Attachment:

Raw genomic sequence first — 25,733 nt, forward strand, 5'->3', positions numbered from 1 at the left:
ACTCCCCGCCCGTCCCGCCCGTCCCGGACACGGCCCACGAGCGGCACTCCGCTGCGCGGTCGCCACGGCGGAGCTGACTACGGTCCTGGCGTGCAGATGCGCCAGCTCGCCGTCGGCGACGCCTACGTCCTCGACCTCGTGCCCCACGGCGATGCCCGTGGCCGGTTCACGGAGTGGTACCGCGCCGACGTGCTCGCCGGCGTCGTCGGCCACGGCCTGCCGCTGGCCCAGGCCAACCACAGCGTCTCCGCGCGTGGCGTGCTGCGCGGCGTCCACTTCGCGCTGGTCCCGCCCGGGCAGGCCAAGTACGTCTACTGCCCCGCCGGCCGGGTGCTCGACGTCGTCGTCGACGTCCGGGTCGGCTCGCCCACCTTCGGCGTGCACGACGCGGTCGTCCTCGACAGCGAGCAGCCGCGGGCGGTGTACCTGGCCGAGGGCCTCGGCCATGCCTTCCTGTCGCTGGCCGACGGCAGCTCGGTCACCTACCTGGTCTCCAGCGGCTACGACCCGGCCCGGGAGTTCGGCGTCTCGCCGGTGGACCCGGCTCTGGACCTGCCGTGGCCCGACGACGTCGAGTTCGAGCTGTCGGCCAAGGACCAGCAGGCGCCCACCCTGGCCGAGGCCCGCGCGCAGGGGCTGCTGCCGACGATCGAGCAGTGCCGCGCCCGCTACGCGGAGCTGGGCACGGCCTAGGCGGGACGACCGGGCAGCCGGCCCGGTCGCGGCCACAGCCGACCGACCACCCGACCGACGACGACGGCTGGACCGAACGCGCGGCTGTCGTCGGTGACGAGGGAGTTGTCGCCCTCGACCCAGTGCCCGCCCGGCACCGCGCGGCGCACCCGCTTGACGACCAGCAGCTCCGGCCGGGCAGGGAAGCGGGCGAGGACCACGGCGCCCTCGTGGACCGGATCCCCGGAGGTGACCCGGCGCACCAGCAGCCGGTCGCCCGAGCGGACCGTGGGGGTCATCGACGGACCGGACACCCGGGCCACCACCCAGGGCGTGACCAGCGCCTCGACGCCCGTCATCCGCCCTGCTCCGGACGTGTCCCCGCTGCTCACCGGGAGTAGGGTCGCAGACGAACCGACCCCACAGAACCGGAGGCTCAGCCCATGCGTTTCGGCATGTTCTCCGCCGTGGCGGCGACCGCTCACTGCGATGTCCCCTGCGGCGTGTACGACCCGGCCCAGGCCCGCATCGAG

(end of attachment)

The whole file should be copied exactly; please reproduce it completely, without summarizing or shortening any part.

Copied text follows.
Raw genomic sequence first — 25,733 nt, forward strand, 5'->3', positions numbered from 1 at the left:
ACTCCCCGCCCGTCCCGCCCGTCCCGGACACGGCCCACGAGCGGCACTCCGCTGCGCGGTCGCCACGGCGGAGCTGACTACGGTCCTGGCGTGCAGATGCGCCAGCTCGCCGTCGGCGACGCCTACGTCCTCGACCTCGTGCCCCACGGCGATGCCCGTGGCCGGTTCACGGAGTGGTACCGCGCCGACGTGCTCGCCGGCGTCGTCGGCCACGGCCTGCCGCTGGCCCAGGCCAACCACAGCGTCTCCGCGCGTGGCGTGCTGCGCGGCGTCCACTTCGCGCTGGTCCCGCCCGGGCAGGCCAAGTACGTCTACTGCCCCGCCGGCCGGGTGCTCGACGTCGTCGTCGACGTCCGGGTCGGCTCGCCCACCTTCGGCGTGCACGACGCGGTCGTCCTCGACAGCGAGCAGCCGCGGGCGGTGTACCTGGCCGAGGGCCTCGGCCATGCCTTCCTGTCGCTGGCCGACGGCAGCTCGGTCACCTACCTGGTCTCCAGCGGCTACGACCCGGCCCGGGAGTTCGGCGTCTCGCCGGTGGACCCGGCTCTGGACCTGCCGTGGCCCGACGACGTCGAGTTCGAGCTGTCGGCCAAGGACCAGCAGGCGCCCACCCTGGCCGAGGCCCGCGCGCAGGGGCTGCTGCCGACGATCGAGCAGTGCCGCGCCCGCTACGCGGAGCTGGGCACGGCCTAGGCGGGACGACCGGGCAGCCGGCCCGGTCGCGGCCACAGCCGACCGACCACCCGACCGACGACGACGGCTGGACCGAACGCGCGGCTGTCGTCGGTGACGAGGGAGTTGTCGCCCTCGACCCAGTGCCCGCCCGGCACCGCGCGGCGCACCCGCTTGACGACCAGCAGCTCCGGCCGGGCAGGGAAGCGGGCGAGGACCACGGCGCCCTCGTGGACCGGATCCCCGGAGGTGACCCGGCGCACCAGCAGCCGGTCGCCCGAGCGGACCGTGGGGGTCATCGACGGACCGGACACCCGGGCCACCACCCAGGGCGTGACCAGCGCCTCGACGCCCGTCATCCGCCCTGCTCCGGACGTGTCCCCGCTGCTCACCGGGAGTAGGGTCGCAGACGAACCGACCCCACAGAACCGGAGGCTCAGCCCATGCGTTTCGGCATGTTCTCCGCCGTGGCGGCGACCGCTCACTGCGATGTCCCCTGCGGCGTGTACGACCCGGCCCAGGCCCGCATCGAG